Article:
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Lebold v. Inland Steel Co.

AUTHOR: Tiglao
[125 F. 2d 369 (1941)] NOTES: Plaintiffs in this case are questioning the decision of
TOPIC: Dissolution; Voluntary Dissolution Where the majority stockholders to dissolve the company. They
Creditors Affected think that the majority owners would take over the property
PONENTE: for themselves. The lower court dismissed it but the SC sided
with the plaintiffs because the directors acted in bad faith.
Directors should always put the company first above their
personal interests.
Plaintiffs, who are minority stockholders of the Inland Streamship Company, brought this suit to the District Court to
recover damages claimed to have been incurred by them by reason of alleged fraudulent of Inland Steel Company in
dissolving Inland Streamship Company, by buying Inland Streamships assets and appropriating its business.
They are questioning the position of the majority stockholders to force Inland Streamship out of business, to just have
their company dissolved and then the majority stockholders take over the companys property which would be
detrimental to the minority stockholders.
The majority stockholders own 80% of the stock and had the power to determine the actions of the streamship
The court dismissed the complaint, hence this appeal. The district judge ruled in favor of the minority stockholders.
ISSUE(S): Did the lower court err in dismissing the complaint? YES.

The directors of a corporation represent it and its stockholders; the majority stockholders of a corporation represent
it and its minority stockholders. The vote of every director and of every majority stockholder must be directed to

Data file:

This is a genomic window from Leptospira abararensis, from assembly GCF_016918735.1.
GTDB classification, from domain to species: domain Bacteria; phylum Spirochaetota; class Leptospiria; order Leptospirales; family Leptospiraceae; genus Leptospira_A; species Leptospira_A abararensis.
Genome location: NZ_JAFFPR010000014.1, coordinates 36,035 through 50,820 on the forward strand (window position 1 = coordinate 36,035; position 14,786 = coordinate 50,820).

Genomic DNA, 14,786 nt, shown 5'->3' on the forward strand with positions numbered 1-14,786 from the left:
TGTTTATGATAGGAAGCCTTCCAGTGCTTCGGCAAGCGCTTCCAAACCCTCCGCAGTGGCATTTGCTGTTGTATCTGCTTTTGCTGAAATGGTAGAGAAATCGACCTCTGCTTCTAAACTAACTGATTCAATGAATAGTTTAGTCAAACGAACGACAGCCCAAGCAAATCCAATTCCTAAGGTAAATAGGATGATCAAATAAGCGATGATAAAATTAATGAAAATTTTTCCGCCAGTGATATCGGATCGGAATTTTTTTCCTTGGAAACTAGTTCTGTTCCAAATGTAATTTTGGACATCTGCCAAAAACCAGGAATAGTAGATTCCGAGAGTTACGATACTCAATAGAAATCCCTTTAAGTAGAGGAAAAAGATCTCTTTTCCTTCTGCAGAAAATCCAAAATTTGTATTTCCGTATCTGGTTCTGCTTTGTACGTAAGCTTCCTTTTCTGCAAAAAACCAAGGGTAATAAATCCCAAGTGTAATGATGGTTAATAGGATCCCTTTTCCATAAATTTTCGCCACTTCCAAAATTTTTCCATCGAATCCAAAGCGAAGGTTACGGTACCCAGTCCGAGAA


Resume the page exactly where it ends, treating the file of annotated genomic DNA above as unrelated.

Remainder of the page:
and controlled by the guiding question of what is best for the corporation, for which he is, to all legal intents and
purposes, a trustee. His own selfish interest must be ignored.
If when he votes he does so against the interest of his company, against the interest of his minority and in favor of
his own interest, by such selfish action, by omission of fidelity to his own duty as trustee, he forfeits approval in a
court of equity.
If the majority stockholders have acted in bad faith in dissolving the corporation for the purpose only of freezing
out the minority, said majority stockholders can be held liable for damages which the minority stockholders may
have suffered as a result of the wrongful dissolution.
Obviously, they were not thinking of the companys interest. They were actually ignoring it.
Hence, they failed to perform their duties as stockholders and directors. They were unfaithful to the company and to
the minority stockholders. Thus, it was rightful for the latter to go to court and complain.